Breakdown cover: This will provide assistance should you breakdown on the road. For more on what this gives you read our guide, and compare policies here.

Legal cover: This covers expenses if you have to take legal action after an accident. Here is more on how legal cover will protect you.

Key cover: This will cover the replacement of your car keys if they are lost or stolen, which can cost over £200. It can also include the cost of locksmith charges and new locks. Some policies cover the cost of transport to a repairer and any car hire charges.

Windscreen protection: Protects against the cost of repairing or replacing your windscreen, rear or side windows if they are chipped or broken.

Courtesy car: Offers the use of an alternative vehicle when your car is stolen or off the road following an accident. Check each policy first as some insurers will not provide a car if your vehicle is written off.

Insurers may offer one or more of these add-ons as standard, so it is worth shopping around if you think you would benefit from added cover.

If you want specific extras, like breakdown cover, consider comparing standalone policies first as they may be cheaper than adding them to your car insurance policy. Doing this also provides you with a wider range of cover options to choose from.

Here is a more detailed look at the extras available, and whether they are worth adding to your policy.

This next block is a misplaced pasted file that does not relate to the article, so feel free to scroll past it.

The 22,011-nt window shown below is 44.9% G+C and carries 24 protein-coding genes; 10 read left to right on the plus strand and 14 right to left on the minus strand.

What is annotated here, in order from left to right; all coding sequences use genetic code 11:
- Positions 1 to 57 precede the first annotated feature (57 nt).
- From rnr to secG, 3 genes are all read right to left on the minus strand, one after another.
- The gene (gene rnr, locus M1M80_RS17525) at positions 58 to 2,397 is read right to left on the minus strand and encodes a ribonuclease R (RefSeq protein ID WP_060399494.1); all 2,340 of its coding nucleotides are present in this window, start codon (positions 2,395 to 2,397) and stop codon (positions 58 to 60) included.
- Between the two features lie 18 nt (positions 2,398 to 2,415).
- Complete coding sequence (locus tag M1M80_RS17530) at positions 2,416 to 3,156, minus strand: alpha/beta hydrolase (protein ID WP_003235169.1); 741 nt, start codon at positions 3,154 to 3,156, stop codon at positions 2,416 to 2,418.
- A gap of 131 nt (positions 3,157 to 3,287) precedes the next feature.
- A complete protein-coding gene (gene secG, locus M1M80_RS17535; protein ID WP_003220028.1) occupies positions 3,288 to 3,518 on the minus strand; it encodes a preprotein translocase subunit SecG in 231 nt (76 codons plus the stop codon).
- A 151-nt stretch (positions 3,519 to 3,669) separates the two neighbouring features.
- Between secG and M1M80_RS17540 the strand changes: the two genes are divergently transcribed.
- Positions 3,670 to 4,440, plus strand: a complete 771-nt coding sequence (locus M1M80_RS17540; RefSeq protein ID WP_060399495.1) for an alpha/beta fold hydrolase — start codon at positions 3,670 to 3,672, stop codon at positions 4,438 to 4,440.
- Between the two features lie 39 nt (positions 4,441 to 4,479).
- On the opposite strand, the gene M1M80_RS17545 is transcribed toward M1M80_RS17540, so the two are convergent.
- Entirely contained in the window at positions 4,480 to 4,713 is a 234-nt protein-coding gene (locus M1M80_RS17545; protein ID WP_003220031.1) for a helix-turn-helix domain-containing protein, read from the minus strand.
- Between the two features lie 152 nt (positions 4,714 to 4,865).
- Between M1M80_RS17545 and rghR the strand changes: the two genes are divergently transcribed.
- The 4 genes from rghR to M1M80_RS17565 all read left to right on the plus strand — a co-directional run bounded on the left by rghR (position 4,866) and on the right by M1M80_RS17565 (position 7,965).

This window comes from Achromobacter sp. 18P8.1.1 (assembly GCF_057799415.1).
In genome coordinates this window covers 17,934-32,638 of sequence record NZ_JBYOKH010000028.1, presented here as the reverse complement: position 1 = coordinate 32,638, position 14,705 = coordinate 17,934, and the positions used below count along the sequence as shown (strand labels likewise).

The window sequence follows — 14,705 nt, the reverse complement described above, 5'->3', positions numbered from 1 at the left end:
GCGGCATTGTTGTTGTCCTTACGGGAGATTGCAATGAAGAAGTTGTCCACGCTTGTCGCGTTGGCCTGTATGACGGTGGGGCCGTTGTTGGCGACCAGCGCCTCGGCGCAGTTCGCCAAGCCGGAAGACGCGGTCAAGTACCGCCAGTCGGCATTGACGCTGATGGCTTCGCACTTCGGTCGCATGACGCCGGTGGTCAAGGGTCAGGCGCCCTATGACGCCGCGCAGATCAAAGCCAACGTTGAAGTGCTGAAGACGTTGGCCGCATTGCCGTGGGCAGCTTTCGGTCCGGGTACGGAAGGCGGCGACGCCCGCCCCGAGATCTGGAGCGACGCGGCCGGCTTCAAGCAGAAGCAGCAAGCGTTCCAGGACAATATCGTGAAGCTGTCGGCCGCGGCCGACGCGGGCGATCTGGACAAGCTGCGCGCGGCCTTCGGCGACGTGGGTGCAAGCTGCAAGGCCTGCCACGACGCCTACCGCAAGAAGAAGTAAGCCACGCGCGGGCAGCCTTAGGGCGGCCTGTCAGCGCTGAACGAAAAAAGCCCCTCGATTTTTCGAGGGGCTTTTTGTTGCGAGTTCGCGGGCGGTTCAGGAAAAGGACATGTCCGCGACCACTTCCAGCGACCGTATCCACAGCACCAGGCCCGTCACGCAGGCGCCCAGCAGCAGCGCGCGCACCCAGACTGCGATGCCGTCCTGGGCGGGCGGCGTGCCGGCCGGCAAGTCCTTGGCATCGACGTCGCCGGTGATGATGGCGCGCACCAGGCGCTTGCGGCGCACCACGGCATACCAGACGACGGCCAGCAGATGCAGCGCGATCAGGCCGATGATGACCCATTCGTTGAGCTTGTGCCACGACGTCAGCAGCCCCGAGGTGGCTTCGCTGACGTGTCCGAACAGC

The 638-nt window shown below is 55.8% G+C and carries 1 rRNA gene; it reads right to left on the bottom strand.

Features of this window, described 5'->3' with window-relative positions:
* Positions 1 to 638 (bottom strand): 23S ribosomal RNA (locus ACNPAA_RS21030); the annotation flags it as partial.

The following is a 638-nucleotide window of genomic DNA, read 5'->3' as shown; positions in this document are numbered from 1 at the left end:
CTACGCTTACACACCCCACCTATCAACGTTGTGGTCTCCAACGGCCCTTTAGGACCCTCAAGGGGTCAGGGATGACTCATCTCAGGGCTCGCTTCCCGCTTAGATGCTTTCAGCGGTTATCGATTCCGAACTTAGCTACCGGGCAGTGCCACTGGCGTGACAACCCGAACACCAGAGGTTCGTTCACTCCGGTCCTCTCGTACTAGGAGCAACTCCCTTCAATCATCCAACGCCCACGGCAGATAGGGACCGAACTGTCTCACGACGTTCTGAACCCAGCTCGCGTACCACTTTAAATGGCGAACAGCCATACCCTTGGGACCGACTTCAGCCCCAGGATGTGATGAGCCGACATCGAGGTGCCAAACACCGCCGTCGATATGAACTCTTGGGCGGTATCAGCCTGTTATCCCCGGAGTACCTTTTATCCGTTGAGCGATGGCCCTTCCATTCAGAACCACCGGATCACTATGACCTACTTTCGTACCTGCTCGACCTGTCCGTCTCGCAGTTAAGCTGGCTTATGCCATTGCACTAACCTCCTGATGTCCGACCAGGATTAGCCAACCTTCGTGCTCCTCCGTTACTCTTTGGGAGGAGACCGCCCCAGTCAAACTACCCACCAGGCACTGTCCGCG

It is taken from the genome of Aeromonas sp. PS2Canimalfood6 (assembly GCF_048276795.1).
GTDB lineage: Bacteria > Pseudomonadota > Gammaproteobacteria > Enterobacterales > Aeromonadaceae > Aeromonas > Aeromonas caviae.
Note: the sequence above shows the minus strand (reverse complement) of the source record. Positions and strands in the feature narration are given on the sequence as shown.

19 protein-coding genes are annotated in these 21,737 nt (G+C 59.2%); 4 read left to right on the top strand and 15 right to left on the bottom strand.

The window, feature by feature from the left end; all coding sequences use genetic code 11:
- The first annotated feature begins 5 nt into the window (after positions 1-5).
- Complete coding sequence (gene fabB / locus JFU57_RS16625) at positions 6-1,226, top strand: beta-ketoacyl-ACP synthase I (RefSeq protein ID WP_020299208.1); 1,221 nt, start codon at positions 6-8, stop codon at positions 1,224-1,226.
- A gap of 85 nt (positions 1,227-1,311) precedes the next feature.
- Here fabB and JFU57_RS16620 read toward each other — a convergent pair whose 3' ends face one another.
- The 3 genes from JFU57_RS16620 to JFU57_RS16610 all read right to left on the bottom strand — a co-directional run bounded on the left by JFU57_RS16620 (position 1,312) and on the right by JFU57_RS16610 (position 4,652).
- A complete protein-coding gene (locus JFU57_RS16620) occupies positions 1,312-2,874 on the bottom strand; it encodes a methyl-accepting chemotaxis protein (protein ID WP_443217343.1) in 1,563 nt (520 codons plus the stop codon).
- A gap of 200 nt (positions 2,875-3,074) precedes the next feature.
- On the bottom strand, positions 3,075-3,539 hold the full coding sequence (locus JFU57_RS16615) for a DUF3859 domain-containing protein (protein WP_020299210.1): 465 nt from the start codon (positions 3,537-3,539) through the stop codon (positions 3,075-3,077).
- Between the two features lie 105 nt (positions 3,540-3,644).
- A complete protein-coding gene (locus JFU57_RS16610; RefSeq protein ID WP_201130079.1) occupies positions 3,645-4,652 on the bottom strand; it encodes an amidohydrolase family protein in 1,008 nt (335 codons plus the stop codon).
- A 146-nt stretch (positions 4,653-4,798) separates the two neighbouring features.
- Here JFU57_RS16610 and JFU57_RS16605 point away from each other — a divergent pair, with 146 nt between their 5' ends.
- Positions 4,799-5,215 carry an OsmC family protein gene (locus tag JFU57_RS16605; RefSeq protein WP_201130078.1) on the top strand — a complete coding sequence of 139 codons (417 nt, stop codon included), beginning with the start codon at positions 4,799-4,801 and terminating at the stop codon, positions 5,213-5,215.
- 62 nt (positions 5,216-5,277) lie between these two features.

Which car insurance extras are worth having?
Should you pay monthly or annually?
Paying for your insurance in one go annually is usually the cheapest option if you can afford it.

This is because when you pay monthly you will usually be charged interest on top of your premium, with some insurers charging up to 30% APR.

You can avoid this by using a 0% purchase credit card to pay for your insurance and then clear the balance within the interest free period, although some insurers may charge a small fee for paying by credit card so check to make sure the overall cost is worth it.

For example: An annual policy for a 30 year old male* costs £360 with Aviva, but the total cost of a monthly policy would be £390.51.

It would save £30.51 to buy the annual policy.

*Based on a 30 year old male teacher with 12 years no claims, living in Cheltenham, driving a 2013 Ford Fiesta Zetec with no modifications, keeping the car on driveway. Quote with Aviva, November 2016.